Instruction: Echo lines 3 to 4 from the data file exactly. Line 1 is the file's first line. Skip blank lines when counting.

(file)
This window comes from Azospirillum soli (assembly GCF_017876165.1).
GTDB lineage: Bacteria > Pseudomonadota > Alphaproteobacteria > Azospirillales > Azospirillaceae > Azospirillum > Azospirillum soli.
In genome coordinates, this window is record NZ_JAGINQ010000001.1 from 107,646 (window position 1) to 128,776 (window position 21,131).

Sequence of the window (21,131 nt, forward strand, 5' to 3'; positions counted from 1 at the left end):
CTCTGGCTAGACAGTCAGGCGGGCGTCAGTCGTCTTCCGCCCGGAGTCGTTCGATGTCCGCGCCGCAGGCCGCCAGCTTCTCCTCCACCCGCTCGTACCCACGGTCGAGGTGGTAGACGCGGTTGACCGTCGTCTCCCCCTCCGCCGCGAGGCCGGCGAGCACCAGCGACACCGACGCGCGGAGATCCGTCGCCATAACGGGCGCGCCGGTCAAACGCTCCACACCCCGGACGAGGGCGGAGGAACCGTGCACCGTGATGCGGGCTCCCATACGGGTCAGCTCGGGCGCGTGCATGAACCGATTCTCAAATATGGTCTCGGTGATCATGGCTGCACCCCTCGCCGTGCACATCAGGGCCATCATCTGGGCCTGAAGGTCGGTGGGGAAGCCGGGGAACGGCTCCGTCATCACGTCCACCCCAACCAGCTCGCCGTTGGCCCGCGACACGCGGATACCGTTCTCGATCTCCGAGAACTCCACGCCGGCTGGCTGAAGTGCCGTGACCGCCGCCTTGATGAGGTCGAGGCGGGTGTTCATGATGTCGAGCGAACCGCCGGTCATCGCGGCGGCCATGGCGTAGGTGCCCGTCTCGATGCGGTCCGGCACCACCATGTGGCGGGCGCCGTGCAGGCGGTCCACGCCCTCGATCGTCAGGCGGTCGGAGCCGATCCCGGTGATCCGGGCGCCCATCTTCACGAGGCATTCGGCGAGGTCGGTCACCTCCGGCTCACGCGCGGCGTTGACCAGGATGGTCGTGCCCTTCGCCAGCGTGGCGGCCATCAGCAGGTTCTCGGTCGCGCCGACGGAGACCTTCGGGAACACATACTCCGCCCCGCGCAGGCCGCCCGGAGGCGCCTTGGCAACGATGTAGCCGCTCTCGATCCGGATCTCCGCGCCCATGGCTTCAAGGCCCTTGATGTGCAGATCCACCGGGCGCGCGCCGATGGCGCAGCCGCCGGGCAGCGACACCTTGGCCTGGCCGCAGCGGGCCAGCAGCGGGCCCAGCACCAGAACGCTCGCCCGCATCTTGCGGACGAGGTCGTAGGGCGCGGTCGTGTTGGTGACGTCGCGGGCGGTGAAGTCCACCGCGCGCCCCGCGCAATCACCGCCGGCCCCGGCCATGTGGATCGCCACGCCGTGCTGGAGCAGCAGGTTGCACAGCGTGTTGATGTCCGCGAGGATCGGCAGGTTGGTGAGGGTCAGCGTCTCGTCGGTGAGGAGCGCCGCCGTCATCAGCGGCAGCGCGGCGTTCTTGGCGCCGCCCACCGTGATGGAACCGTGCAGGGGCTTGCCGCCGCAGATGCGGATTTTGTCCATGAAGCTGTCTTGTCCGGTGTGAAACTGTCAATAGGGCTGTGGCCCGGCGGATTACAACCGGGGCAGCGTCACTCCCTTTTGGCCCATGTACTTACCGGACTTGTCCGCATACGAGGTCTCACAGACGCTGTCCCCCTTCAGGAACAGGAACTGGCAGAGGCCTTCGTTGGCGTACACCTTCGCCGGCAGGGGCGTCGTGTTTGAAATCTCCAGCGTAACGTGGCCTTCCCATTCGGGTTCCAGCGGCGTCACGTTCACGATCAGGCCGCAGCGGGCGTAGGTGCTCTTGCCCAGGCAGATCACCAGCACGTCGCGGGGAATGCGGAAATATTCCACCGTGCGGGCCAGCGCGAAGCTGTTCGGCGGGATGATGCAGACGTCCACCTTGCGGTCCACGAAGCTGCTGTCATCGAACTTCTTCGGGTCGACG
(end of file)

In genome coordinates, this window is record NZ_JAGINQ010000001.1 from 107,646 (window position 1) to 128,776 (window position 21,131).

Sequence of the window (21,131 nt, forward strand, 5' to 3'; positions counted from 1 at the left end):